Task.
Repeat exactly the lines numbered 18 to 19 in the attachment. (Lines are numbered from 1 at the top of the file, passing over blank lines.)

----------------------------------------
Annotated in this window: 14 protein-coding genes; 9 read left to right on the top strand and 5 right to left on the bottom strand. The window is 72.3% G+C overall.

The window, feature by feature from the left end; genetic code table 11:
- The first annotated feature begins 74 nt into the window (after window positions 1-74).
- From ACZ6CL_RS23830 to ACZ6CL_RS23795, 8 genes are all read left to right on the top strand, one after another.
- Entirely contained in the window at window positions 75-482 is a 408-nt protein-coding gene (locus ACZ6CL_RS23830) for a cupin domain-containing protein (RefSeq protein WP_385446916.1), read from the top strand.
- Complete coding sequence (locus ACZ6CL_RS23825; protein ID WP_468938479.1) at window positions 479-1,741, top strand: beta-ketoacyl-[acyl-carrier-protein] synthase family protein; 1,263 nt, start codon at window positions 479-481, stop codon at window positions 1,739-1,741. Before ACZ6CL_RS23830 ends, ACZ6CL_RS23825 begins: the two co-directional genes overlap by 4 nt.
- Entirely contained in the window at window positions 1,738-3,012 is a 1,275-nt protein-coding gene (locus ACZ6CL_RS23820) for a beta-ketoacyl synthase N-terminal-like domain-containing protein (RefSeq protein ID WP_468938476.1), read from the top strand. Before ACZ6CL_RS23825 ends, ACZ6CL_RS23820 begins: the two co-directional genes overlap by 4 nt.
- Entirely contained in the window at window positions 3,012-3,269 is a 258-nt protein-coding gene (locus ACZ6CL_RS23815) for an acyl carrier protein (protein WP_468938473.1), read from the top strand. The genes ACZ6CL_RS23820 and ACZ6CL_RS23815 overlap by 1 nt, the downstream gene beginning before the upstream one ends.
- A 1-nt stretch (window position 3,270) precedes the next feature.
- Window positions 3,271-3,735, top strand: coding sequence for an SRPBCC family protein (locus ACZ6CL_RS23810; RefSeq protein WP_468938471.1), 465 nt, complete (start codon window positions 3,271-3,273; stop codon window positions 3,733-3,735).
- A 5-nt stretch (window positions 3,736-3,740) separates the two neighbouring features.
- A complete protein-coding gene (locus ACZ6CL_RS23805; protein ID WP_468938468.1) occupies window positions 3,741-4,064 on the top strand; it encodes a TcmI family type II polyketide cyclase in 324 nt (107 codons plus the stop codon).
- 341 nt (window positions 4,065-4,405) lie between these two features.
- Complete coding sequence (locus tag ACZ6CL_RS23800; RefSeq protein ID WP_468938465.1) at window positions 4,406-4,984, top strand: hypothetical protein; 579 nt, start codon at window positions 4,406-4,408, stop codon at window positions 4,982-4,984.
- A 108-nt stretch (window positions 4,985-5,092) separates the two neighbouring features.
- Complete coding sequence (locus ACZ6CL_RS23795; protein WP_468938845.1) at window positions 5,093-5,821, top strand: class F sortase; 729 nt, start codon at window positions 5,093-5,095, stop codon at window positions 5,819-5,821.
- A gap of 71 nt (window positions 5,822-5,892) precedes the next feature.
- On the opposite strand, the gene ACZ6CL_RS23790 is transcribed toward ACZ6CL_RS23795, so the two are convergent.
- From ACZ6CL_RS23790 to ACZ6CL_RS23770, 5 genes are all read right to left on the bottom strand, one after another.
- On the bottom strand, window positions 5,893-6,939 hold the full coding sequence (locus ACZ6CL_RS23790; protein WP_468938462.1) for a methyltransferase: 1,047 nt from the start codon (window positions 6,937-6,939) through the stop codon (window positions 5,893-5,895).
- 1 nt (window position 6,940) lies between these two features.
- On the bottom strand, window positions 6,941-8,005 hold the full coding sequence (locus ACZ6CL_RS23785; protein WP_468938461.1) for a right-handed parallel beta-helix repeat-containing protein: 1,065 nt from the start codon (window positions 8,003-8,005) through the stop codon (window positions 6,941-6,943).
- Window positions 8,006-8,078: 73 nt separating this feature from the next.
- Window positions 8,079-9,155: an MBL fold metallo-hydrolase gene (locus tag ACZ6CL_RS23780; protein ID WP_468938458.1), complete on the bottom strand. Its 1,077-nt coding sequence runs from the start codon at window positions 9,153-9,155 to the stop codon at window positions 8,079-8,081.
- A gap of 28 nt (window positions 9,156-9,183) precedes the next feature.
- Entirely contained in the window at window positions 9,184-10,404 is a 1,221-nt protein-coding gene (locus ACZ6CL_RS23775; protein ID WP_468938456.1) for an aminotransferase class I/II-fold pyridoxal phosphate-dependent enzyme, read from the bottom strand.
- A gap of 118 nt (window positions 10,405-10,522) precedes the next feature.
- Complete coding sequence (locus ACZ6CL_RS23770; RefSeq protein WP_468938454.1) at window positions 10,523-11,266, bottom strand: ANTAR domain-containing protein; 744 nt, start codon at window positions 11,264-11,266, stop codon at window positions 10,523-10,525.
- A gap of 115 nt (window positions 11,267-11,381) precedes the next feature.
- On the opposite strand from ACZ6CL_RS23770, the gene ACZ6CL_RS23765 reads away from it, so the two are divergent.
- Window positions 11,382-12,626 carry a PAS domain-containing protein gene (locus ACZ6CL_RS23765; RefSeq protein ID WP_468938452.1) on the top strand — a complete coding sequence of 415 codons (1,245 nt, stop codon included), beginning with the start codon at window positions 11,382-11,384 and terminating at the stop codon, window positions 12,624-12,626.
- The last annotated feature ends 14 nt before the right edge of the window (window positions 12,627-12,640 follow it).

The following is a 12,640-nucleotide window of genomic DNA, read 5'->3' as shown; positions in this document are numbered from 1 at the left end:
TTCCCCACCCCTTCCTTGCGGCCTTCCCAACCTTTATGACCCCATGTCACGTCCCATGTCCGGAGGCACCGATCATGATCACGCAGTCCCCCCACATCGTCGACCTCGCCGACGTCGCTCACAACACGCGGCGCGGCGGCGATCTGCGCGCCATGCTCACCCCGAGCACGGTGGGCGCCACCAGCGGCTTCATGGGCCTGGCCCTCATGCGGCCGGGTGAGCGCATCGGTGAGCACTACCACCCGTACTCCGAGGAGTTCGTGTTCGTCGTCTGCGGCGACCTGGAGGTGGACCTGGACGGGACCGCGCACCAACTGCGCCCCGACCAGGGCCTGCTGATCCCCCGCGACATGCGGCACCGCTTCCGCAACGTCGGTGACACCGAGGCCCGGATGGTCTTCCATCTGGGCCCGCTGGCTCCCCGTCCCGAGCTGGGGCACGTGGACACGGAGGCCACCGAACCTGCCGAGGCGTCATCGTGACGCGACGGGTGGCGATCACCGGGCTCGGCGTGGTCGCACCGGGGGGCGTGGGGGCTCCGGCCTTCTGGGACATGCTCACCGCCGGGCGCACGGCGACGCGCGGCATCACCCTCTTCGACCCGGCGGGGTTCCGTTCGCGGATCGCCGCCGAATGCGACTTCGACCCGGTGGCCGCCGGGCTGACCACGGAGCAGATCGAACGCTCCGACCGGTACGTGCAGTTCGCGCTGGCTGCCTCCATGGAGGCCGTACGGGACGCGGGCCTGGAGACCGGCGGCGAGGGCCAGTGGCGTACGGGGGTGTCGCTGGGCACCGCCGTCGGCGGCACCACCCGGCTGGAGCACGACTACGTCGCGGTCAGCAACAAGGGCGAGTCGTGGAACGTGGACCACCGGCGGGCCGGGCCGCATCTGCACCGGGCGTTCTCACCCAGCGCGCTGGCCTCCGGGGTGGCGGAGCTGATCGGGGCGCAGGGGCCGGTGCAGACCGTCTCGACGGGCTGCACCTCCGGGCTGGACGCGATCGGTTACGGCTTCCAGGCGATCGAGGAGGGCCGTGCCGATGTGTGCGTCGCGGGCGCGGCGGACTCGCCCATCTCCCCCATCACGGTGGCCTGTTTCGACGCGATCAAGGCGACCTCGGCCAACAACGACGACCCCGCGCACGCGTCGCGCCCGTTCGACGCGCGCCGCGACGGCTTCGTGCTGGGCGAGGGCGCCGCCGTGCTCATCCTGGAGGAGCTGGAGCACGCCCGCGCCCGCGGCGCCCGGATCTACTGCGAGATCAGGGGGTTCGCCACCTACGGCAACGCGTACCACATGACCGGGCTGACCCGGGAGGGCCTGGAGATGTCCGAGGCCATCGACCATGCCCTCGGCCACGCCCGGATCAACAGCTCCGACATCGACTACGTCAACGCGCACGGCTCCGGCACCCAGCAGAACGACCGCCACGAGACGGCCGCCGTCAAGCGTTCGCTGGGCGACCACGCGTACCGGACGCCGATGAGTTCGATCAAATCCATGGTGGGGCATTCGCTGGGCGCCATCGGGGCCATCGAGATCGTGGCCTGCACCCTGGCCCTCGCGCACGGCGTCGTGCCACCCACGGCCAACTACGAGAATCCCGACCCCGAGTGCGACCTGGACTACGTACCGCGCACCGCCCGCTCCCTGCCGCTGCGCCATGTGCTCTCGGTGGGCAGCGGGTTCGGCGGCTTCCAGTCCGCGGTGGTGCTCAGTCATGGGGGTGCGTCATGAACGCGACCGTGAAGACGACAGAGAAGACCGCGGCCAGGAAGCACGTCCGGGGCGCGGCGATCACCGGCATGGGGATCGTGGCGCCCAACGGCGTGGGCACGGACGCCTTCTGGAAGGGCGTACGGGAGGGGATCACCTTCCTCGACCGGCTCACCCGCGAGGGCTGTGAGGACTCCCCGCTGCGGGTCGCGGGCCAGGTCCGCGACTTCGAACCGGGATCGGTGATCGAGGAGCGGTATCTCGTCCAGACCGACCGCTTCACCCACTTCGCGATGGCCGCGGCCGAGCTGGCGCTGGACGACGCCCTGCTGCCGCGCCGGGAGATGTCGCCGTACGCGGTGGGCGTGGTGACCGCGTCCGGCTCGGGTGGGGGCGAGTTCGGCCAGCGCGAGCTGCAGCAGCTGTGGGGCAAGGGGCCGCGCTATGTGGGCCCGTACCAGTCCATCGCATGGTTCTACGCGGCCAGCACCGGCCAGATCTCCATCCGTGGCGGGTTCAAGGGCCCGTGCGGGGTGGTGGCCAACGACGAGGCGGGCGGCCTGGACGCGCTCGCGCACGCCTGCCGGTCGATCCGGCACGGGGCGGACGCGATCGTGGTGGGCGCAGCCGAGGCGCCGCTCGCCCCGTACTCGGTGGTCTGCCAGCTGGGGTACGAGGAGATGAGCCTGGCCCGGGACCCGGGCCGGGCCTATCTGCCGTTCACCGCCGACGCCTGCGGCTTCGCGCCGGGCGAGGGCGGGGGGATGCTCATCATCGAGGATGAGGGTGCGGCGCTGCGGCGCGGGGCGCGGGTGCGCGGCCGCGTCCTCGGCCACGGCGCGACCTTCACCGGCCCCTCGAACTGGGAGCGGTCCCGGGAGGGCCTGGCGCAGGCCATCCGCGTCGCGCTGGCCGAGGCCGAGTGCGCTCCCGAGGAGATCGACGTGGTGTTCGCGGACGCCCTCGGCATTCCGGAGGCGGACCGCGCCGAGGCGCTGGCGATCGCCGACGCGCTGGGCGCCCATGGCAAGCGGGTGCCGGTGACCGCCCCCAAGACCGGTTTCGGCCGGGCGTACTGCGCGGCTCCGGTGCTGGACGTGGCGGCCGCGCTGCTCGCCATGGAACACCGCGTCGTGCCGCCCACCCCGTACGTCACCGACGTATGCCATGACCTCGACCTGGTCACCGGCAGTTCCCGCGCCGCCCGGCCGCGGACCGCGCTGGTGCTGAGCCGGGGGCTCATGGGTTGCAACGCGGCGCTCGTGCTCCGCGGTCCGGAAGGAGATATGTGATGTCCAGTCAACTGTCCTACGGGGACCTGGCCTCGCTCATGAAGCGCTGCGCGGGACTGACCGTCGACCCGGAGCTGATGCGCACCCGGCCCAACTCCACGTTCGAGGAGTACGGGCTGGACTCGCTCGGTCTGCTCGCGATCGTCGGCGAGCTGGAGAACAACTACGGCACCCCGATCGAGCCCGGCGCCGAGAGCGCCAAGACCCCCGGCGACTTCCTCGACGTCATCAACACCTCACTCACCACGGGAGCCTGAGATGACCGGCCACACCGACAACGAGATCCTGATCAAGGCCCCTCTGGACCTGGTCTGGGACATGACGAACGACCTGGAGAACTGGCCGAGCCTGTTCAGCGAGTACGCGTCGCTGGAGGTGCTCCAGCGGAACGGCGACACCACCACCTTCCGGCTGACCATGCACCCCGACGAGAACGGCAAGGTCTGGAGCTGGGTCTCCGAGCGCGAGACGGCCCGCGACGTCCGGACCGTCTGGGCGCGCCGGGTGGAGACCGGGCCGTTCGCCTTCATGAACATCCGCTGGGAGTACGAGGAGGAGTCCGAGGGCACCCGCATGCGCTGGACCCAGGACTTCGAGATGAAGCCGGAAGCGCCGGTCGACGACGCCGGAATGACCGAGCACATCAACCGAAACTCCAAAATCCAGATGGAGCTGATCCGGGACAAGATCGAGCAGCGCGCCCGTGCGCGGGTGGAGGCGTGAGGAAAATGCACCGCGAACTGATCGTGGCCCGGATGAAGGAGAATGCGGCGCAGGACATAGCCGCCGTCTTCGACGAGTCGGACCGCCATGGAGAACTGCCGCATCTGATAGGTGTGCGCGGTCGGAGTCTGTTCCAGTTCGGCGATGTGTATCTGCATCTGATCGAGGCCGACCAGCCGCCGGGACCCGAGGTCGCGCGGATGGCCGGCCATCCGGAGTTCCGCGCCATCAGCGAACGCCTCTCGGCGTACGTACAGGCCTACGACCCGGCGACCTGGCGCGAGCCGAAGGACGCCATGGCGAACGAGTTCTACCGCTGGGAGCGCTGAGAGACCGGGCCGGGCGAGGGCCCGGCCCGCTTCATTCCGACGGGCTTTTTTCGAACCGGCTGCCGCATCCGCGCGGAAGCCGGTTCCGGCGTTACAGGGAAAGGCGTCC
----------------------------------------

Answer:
- On the opposite strand, the gene ACZ6CL_RS23790 is transcribed toward ACZ6CL_RS23795, so the two are convergent.
- From ACZ6CL_RS23790 to ACZ6CL_RS23770, 5 genes are all read right to left on the bottom strand, one after another.